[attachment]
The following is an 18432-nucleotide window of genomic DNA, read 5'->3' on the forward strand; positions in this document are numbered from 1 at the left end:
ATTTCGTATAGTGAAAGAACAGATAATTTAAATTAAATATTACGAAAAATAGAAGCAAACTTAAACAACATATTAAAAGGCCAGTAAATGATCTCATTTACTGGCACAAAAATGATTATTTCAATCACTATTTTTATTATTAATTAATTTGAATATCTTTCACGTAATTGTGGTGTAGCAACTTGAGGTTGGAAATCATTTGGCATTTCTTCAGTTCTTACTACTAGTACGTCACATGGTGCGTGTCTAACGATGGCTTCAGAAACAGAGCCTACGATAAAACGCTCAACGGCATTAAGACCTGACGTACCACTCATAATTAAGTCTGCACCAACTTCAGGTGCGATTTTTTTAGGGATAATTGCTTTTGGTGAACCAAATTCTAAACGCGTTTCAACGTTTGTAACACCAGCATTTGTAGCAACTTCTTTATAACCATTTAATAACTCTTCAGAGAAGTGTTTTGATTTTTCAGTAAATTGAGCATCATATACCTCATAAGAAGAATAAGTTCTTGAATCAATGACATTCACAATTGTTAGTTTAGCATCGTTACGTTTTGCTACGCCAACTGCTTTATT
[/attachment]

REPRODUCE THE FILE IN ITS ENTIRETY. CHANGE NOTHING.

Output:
The following is an 18432-nucleotide window of genomic DNA, read 5'->3' on the forward strand; positions in this document are numbered from 1 at the left end:
ATTTCGTATAGTGAAAGAACAGATAATTTAAATTAAATATTACGAAAAATAGAAGCAAACTTAAACAACATATTAAAAGGCCAGTAAATGATCTCATTTACTGGCACAAAAATGATTATTTCAATCACTATTTTTATTATTAATTAATTTGAATATCTTTCACGTAATTGTGGTGTAGCAACTTGAGGTTGGAAATCATTTGGCATTTCTTCAGTTCTTACTACTAGTACGTCACATGGTGCGTGTCTAACGATGGCTTCAGAAACAGAGCCTACGATAAAACGCTCAACGGCATTAAGACCTGACGTACCACTCATAATTAAGTCTGCACCAACTTCAGGTGCGATTTTTTTAGGGATAATTGCTTTTGGTGAACCAAATTCTAAACGCGTTTCAACGTTTGTAACACCAGCATTTGTAGCAACTTCTTTATAACCATTTAATAACTCTTCAGAGAAGTGTTTTGATTTTTCAGTAAATTGAGCATCATATACCTCATAAGAAGAATAAGTTCTTGAATCAATGACATTCACAATTGTTAGTTTAGCATCGTTACGTTTTGCTACGCCAACTGCTTTATT